Every person needs to be heard. However, for schoolchildren and students it is sometimes a kind of a problem to express their opinion publicly; it can be a real social need though. Particularly for this kind of situations Yik Yak Messenger, an anonymous messaging app, was created.
- The development of Yik Yak started back in November 2013.
- The app was founded by two 23-year-old college students from Atlanta, (US, Georgia) – Tyler Droll and Brooks Buffington.
- It runs on iOS and Android.
- The number of downloads from the Google Play Store is 1,000,000 – 5,000,000.
- To sign up, a user does not have to provide his phone number or any personal details, which makes a user and his account completely anonymous.
- The app allows sending anonymous posts called “yaks” and commenting on yaks posted by other users.
- In comparison with messaging apps of the similar type, like Secret and Whisper, Yik Yak messages are rather humourous and a joke than meant to publish any of user’s own secrets.
- It has become popular in over a thousand schools and colleges all over the world. Most of them are located in the US.
- If a yak gets more than five ‘minuses’, the system will remove it automatically.
- The messenger hosts communication in a restricted area of up to 1.5 miles, you can independently set the radius of message visibility.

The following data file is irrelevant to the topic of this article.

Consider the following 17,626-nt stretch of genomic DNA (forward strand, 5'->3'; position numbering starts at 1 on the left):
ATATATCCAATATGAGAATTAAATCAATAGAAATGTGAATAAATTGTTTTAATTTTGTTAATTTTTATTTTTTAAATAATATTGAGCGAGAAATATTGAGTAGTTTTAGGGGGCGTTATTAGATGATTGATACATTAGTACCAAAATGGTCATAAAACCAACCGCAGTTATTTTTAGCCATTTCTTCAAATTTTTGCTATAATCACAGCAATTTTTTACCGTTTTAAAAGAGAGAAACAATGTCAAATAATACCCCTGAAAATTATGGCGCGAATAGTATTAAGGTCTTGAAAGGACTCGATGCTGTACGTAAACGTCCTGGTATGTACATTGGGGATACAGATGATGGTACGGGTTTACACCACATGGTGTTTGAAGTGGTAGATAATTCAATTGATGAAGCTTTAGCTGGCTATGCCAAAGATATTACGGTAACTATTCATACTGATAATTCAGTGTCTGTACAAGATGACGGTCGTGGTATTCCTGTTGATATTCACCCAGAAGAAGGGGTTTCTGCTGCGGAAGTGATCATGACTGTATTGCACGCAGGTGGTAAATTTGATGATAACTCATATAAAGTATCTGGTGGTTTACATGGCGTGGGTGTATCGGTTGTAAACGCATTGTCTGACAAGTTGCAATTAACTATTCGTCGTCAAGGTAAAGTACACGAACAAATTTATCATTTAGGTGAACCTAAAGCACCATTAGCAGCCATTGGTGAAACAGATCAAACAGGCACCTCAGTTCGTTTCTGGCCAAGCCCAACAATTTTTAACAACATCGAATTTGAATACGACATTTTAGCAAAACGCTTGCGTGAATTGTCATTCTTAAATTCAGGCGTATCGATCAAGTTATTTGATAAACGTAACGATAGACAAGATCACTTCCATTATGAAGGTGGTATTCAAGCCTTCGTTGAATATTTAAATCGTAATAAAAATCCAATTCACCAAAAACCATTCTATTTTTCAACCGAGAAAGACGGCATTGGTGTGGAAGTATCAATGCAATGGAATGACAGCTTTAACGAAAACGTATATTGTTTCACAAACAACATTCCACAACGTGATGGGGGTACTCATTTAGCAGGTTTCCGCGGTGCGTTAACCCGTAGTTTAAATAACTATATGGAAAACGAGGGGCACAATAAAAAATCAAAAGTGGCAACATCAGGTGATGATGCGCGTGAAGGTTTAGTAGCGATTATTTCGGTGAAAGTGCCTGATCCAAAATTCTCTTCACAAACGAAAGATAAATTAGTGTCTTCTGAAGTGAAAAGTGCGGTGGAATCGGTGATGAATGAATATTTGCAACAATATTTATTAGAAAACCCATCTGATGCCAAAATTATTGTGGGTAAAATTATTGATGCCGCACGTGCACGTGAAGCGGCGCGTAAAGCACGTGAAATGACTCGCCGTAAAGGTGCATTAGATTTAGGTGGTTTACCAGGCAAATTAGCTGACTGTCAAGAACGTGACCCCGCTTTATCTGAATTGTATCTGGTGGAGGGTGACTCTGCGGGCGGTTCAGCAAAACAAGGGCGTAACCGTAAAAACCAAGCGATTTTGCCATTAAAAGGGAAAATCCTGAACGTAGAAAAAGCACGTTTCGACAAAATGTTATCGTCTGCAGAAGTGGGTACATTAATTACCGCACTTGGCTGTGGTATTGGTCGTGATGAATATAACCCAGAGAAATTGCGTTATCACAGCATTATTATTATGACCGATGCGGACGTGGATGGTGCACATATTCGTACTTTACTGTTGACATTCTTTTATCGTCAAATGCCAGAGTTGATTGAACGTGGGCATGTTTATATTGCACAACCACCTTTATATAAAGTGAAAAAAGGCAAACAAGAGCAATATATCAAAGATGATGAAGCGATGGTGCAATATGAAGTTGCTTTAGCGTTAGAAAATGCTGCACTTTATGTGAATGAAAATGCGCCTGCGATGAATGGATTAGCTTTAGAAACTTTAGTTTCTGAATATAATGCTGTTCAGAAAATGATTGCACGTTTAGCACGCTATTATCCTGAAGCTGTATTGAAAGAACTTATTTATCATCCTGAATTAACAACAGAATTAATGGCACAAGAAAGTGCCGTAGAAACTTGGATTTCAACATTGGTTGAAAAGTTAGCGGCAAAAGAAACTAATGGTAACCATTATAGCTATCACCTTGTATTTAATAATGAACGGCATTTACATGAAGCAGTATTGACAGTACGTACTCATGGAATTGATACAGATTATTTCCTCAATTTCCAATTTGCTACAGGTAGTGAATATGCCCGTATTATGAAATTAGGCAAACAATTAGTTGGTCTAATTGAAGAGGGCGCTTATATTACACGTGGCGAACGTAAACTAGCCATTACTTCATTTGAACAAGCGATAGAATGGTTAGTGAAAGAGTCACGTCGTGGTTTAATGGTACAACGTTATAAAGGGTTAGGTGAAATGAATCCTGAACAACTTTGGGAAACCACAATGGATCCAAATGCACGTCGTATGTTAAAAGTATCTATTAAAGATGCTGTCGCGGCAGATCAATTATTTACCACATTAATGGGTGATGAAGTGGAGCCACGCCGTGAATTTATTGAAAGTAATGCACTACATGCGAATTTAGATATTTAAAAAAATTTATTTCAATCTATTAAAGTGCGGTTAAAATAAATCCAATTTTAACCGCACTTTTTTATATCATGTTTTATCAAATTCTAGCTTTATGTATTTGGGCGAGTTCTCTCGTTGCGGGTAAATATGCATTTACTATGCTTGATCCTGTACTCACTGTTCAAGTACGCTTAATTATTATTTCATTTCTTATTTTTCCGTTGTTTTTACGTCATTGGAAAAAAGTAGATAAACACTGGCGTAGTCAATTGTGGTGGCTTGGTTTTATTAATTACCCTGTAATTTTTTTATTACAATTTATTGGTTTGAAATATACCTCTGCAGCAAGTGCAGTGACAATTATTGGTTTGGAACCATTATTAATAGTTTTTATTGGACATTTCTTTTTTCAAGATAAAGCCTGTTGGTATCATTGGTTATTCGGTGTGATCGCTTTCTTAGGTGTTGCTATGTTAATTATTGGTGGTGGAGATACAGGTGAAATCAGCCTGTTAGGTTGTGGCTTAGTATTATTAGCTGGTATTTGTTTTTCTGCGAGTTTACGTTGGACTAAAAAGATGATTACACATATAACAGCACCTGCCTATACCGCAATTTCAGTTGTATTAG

- The number of views for an anonymous post is also restricted. However, if you wish your post to be seen by more than 500 people a user has to pay from $1 (makes it visible for 1,000 people) to $10 (makes it visible for 10,000).
- One message may contain 200 characters maximum.
- Only people of seventeen and older can use the app. Although, to be fair, to register an account in the app, you just have to indicate your age. Users younger than 17 can indicate fake age and no one will be able to check it.
- Yik Yak brought up a storm of protest from teachers and parents of schoolchildren. They accused the app of contributing to the increasing child aggression and saying that users send each other bullying messages. In response to that, Yik Yak management has banned several schools from using the app.
The total anonymity of the messenger users does not extend to the enquiries of governmental agencies. E.g., in one of schools a message about a bomb explosion was published via Yik Yak. The police came to the office of the messaging company and demanded the personal details of the culprit who now is in for imprisonment.